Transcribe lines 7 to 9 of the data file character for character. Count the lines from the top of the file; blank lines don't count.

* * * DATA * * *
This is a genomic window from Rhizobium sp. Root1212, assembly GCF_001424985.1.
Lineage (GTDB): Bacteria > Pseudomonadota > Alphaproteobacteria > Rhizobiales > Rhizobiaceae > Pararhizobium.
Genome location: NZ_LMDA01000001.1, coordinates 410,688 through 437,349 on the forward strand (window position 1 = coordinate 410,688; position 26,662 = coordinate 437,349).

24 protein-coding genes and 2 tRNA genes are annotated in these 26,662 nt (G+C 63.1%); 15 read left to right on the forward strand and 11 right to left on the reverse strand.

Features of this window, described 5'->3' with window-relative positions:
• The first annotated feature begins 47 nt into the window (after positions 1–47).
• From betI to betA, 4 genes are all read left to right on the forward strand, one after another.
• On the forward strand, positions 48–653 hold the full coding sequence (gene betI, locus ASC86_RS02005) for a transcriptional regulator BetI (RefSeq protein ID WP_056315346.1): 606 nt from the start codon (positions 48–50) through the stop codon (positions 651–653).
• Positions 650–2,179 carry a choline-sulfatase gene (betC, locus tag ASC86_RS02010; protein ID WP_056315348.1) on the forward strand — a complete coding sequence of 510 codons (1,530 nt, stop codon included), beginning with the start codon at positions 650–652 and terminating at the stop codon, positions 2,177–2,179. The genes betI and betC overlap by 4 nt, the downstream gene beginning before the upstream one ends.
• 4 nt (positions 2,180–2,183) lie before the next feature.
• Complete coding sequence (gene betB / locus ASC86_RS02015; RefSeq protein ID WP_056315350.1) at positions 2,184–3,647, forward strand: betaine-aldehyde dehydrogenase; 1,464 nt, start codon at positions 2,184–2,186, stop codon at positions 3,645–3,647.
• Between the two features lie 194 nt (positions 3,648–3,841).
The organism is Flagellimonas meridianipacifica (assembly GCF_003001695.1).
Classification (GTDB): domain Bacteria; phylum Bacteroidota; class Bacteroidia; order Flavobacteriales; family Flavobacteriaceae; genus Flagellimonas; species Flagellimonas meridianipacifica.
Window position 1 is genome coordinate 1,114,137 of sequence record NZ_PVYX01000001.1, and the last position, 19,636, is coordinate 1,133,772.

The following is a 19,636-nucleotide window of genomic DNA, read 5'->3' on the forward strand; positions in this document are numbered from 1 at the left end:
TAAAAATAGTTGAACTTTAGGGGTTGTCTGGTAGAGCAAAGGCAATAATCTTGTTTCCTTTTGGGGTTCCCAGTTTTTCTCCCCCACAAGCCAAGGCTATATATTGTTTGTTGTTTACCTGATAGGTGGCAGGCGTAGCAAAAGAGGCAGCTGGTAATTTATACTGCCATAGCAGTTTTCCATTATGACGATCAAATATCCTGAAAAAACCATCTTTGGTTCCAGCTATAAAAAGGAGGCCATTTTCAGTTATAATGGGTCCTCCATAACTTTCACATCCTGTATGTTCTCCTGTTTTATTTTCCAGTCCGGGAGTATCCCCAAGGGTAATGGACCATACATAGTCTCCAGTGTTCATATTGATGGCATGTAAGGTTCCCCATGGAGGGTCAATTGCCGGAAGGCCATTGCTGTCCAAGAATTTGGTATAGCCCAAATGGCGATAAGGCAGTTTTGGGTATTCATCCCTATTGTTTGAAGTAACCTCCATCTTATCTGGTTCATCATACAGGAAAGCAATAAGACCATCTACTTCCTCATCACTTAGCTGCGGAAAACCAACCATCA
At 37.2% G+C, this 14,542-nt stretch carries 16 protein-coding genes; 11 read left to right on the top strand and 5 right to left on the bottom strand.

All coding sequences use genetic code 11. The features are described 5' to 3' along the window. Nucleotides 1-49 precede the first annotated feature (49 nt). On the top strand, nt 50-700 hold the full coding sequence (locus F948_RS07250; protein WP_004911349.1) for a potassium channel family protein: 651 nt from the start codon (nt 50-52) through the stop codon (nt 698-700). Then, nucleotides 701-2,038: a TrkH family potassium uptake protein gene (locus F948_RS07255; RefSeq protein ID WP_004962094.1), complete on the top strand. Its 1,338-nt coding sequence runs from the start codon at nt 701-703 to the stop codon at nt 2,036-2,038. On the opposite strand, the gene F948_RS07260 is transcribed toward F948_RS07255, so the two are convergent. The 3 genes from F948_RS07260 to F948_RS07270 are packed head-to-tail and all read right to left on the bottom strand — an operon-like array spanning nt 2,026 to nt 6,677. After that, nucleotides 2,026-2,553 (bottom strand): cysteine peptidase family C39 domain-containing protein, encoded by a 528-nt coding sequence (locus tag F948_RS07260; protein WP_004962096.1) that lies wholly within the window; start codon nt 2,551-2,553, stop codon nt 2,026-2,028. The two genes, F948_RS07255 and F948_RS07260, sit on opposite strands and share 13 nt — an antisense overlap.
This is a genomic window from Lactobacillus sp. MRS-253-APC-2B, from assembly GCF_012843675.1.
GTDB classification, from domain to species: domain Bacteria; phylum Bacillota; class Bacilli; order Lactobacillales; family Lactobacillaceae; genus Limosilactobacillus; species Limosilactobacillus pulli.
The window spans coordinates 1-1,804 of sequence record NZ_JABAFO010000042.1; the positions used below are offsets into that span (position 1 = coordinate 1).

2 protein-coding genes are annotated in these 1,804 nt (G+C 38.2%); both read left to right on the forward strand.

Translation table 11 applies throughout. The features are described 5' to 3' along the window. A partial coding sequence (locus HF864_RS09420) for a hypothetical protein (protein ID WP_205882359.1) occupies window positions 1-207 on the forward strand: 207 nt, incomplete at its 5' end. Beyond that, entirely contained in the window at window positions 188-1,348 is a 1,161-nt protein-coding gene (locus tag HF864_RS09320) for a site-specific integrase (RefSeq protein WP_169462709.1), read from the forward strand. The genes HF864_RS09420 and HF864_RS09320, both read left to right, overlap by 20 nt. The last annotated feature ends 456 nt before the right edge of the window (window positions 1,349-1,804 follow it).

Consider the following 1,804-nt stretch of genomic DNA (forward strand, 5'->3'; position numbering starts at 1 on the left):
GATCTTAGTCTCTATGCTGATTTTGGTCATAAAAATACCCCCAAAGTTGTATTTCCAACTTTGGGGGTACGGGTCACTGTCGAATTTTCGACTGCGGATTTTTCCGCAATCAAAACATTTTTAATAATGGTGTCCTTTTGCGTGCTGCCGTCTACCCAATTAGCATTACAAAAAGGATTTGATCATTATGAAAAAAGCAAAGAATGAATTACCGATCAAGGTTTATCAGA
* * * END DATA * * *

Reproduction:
• From betI to betA, 4 genes are all read left to right on the forward strand, one after another.
• On the forward strand, positions 48–653 hold the full coding sequence (gene betI, locus ASC86_RS02005) for a transcriptional regulator BetI (RefSeq protein ID WP_056315346.1): 606 nt from the start codon (positions 48–50) through the stop codon (positions 651–653).
• Positions 650–2,179 carry a choline-sulfatase gene (betC, locus tag ASC86_RS02010; protein ID WP_056315348.1) on the forward strand — a complete coding sequence of 510 codons (1,530 nt, stop codon included), beginning with the start codon at positions 650–652 and terminating at the stop codon, positions 2,177–2,179. The genes betI and betC overlap by 4 nt, the downstream gene beginning before the upstream one ends.